Fresh-Pressed Olive Oil Club

Chili-Rubbed Skirt Steak

Red meat is a staple in Chilean homes, with asados (barbecues) being a popular form of entertainment for families. Here, beefy-tasting skirt steak is marinated for several hours, then quickly grilled (preferably to medium-rare for maximum tenderness). Before serving, anoint it with additional fresh-pressed olive oil—Mother Nature’s perfect sauce. Pour a Chilean Cabernet Sauvignon.


  • Four 8-ounce portions (2 pounds) of trimmed skirt steak
  • 1/4 cup extra virgin olive oil, plus more for drizzling
  • 2 tablespoon balsamic vinegar, plus more for drizzling
  • 2 cloves of garlic, peeled and finely chopped
  • 2 teaspoons pure chili powder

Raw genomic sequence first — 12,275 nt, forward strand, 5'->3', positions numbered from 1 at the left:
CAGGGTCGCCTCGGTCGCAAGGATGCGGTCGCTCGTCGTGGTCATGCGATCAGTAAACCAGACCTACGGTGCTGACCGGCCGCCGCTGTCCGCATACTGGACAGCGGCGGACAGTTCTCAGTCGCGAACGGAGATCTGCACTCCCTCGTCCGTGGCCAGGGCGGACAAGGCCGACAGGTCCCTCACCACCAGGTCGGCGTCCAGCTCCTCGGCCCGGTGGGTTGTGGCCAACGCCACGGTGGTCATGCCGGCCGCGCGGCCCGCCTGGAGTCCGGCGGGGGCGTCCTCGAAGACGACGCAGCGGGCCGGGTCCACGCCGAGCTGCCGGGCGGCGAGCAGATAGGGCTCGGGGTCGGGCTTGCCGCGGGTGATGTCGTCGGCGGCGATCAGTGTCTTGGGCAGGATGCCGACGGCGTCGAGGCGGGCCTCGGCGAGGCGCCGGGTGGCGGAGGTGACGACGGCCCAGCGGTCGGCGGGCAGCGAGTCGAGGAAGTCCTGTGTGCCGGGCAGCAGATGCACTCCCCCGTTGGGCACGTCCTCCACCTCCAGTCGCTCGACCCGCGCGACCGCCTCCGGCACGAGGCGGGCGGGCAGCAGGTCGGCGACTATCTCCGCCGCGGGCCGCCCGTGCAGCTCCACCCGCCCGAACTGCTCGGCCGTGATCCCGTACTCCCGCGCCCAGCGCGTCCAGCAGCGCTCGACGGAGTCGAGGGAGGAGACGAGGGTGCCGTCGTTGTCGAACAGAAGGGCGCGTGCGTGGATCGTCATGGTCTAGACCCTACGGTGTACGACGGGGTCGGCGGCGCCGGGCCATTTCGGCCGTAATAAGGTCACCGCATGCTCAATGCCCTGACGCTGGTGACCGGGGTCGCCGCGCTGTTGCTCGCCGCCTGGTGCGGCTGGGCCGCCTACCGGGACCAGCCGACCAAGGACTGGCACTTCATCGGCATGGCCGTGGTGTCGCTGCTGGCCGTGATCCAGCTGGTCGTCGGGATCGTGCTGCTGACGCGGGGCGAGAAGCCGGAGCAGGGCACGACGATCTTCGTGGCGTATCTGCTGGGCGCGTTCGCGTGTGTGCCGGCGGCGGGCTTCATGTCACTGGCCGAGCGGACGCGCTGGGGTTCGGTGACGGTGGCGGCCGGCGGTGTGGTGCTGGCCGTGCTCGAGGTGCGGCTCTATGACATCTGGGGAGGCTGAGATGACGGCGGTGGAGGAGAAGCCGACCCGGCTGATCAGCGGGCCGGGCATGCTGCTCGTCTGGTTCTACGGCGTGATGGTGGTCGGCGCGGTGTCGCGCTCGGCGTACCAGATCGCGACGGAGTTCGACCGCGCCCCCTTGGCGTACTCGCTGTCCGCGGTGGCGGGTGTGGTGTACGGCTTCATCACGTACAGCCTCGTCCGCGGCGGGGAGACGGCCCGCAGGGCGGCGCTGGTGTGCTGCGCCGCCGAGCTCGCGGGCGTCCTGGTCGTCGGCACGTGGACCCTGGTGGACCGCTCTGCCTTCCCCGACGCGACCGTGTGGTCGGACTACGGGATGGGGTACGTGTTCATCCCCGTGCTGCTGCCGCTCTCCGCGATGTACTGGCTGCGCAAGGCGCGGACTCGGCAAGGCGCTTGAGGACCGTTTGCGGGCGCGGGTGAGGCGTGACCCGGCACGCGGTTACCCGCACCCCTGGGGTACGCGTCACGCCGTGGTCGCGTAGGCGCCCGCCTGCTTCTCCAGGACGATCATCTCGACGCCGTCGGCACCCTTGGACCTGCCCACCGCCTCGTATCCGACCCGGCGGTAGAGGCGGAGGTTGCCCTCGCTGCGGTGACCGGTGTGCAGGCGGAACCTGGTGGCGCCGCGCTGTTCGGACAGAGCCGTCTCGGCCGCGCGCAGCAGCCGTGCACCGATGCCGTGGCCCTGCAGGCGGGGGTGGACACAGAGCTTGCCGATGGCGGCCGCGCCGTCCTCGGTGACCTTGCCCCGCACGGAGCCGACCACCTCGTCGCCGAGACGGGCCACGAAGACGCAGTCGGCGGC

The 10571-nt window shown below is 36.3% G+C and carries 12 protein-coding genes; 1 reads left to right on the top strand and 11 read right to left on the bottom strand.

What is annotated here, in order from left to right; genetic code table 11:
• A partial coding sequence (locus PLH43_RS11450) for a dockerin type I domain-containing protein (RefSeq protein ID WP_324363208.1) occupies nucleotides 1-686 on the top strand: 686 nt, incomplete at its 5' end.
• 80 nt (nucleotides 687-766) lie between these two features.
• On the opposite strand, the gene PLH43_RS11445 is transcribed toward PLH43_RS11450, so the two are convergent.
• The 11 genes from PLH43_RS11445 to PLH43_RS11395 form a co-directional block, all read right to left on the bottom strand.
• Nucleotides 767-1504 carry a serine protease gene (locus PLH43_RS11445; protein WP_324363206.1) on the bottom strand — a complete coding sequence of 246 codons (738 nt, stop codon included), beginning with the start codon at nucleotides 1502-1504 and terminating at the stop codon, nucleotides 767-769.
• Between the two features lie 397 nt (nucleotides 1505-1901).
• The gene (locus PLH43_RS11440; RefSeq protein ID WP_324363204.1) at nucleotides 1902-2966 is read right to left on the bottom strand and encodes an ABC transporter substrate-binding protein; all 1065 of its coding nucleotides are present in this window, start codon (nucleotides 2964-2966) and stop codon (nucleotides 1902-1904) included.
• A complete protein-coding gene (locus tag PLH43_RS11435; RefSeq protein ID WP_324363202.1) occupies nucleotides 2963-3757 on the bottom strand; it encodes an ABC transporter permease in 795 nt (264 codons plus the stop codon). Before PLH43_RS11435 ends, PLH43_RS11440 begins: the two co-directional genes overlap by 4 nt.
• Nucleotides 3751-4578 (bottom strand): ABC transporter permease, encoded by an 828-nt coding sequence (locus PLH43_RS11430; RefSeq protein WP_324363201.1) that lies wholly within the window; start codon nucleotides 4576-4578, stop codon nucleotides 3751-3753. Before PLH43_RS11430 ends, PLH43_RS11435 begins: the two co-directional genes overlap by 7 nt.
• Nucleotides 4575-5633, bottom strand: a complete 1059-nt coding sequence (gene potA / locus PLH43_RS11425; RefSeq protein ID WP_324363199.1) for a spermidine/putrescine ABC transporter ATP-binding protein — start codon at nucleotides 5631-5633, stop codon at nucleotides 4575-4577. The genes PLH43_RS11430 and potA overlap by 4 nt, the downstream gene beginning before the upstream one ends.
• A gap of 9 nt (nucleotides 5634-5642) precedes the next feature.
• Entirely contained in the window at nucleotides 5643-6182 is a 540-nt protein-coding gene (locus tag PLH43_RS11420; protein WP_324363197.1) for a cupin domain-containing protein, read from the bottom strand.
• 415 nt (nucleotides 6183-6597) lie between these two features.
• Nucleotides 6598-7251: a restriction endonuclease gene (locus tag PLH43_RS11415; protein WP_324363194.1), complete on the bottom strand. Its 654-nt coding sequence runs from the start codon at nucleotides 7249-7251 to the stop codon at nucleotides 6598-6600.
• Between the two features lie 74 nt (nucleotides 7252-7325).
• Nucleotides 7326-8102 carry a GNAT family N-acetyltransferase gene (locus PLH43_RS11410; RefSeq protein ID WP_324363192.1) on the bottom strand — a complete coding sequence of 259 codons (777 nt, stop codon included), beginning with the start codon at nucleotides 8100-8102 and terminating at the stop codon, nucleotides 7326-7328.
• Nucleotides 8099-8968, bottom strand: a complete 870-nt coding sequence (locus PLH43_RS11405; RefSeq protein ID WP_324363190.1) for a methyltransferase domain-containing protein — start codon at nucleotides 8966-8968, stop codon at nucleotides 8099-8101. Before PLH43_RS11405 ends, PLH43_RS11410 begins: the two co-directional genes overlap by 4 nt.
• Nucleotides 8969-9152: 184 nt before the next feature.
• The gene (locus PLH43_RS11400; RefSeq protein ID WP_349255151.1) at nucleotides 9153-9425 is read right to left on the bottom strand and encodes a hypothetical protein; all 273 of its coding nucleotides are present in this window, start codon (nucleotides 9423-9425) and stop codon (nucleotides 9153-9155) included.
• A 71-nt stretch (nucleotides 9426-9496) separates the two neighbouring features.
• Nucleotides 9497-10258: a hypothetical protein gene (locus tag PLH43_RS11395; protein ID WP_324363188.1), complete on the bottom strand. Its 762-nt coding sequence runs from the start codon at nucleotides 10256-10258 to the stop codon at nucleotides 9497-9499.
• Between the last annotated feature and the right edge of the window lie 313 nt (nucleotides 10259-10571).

• 1 teaspoon garlic powder
  • 1 teaspoon onion powder
  • 1 teaspoon ground cumin
  • 1 tablespoon fresh lemon juice
  • Coarse salt (kosher or sea) and freshly ground black pepper to taste
  • Vegetable oil for oiling the grill grate
  • Chopped fresh chives, flat-leaf parsley, or cilantro leaves, for serving


Step 1

Make the marinade: In a large bowl, combine the olive oil, 2 tablespoons of balsamic, the garlic, 1 teaspoon of salt, 1/2 teaspoon of black pepper, the remainder of the spices, and the lemon juice.

Step 2

Arrange the steaks in a glass baking pan just large enough to hold them. Pour the marinade over the steaks, and turn to coat. Cover and refrigerate for 2 to 4 hours.

Step 3

Remove the steaks from the marinade and discard the marinade. Pat the steaks dry with paper towels and season on both sides with salt and pepper.

Step 4

Set up your grill for direct grilling and heat to high. (Alternatively, cook the steaks on your stovetop using a cast iron grill pan or skillet.) Brush and oil the grill grate with vegetable oil.

Step 5

Arrange the steaks on the grill grate. Grill until done to your liking, 3 to 5 minutes per side, depending on the thickness of the meat.

Step 6